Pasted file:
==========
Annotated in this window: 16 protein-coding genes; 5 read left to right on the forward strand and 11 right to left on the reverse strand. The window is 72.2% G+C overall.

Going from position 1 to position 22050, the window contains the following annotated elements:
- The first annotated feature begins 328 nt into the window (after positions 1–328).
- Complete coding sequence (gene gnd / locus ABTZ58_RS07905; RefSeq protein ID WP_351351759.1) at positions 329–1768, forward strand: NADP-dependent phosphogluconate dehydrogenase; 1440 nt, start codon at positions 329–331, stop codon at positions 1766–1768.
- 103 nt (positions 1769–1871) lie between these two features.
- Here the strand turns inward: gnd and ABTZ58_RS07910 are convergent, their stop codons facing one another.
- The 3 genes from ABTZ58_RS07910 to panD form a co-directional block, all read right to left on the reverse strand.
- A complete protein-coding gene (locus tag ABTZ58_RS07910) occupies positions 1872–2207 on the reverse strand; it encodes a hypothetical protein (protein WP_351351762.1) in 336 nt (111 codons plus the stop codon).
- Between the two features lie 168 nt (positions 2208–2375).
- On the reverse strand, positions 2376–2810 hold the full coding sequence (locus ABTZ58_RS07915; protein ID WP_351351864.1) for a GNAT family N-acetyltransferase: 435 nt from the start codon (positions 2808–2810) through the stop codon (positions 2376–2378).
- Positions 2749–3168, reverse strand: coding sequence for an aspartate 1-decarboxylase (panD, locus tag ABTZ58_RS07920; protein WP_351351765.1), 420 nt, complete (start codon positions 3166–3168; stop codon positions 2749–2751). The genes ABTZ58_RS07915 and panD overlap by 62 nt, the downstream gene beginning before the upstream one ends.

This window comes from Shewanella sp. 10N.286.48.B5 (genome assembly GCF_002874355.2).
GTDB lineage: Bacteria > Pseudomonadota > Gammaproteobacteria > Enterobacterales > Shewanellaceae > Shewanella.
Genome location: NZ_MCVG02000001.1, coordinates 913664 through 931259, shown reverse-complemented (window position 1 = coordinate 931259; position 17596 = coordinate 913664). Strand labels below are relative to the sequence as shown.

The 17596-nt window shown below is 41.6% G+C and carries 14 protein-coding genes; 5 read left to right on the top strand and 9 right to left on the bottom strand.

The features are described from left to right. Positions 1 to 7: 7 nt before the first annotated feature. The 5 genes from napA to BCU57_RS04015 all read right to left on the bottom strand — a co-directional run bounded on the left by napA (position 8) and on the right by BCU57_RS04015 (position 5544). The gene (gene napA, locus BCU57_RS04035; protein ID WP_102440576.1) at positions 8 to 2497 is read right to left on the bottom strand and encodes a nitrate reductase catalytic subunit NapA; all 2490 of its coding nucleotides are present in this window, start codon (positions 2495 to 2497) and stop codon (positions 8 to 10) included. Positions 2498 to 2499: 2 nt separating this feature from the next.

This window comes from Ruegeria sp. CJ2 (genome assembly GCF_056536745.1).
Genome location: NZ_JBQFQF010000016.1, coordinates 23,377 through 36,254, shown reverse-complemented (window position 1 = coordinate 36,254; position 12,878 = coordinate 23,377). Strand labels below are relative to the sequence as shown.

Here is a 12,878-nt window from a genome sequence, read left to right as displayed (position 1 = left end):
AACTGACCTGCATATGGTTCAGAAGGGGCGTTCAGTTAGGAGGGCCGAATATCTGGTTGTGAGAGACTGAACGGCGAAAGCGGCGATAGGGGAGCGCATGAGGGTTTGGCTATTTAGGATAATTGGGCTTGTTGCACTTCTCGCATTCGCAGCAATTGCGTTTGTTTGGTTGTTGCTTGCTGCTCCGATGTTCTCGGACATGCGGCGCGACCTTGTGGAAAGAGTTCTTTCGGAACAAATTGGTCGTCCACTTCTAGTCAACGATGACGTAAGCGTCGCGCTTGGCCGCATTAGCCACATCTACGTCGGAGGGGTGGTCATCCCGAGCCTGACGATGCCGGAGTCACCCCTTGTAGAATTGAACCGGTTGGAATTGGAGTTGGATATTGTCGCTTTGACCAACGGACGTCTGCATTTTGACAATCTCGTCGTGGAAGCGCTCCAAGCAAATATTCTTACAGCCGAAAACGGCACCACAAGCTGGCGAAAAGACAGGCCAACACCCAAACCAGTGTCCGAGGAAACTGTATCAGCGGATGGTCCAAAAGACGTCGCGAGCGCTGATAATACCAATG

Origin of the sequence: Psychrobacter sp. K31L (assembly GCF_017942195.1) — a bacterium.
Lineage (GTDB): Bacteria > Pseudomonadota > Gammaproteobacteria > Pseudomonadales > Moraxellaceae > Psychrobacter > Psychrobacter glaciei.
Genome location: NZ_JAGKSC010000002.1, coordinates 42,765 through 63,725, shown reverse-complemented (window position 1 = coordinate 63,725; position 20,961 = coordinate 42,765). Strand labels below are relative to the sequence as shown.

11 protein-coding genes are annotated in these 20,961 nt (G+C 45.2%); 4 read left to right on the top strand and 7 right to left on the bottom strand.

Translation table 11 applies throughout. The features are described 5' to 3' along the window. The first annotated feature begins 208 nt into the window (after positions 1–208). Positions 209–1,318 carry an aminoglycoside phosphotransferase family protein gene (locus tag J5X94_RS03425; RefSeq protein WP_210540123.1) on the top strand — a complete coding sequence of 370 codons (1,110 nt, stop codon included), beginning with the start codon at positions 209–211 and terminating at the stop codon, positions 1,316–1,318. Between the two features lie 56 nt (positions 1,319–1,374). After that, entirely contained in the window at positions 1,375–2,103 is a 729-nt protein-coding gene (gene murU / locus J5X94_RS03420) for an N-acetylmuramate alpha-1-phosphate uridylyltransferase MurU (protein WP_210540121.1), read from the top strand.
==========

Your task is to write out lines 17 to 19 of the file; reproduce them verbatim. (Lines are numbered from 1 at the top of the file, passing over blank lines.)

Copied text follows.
This window comes from Ruegeria sp. CJ2 (genome assembly GCF_056536745.1).
Genome location: NZ_JBQFQF010000016.1, coordinates 23,377 through 36,254, shown reverse-complemented (window position 1 = coordinate 36,254; position 12,878 = coordinate 23,377). Strand labels below are relative to the sequence as shown.

Here is a 12,878-nt window from a genome sequence, read left to right as displayed (position 1 = left end):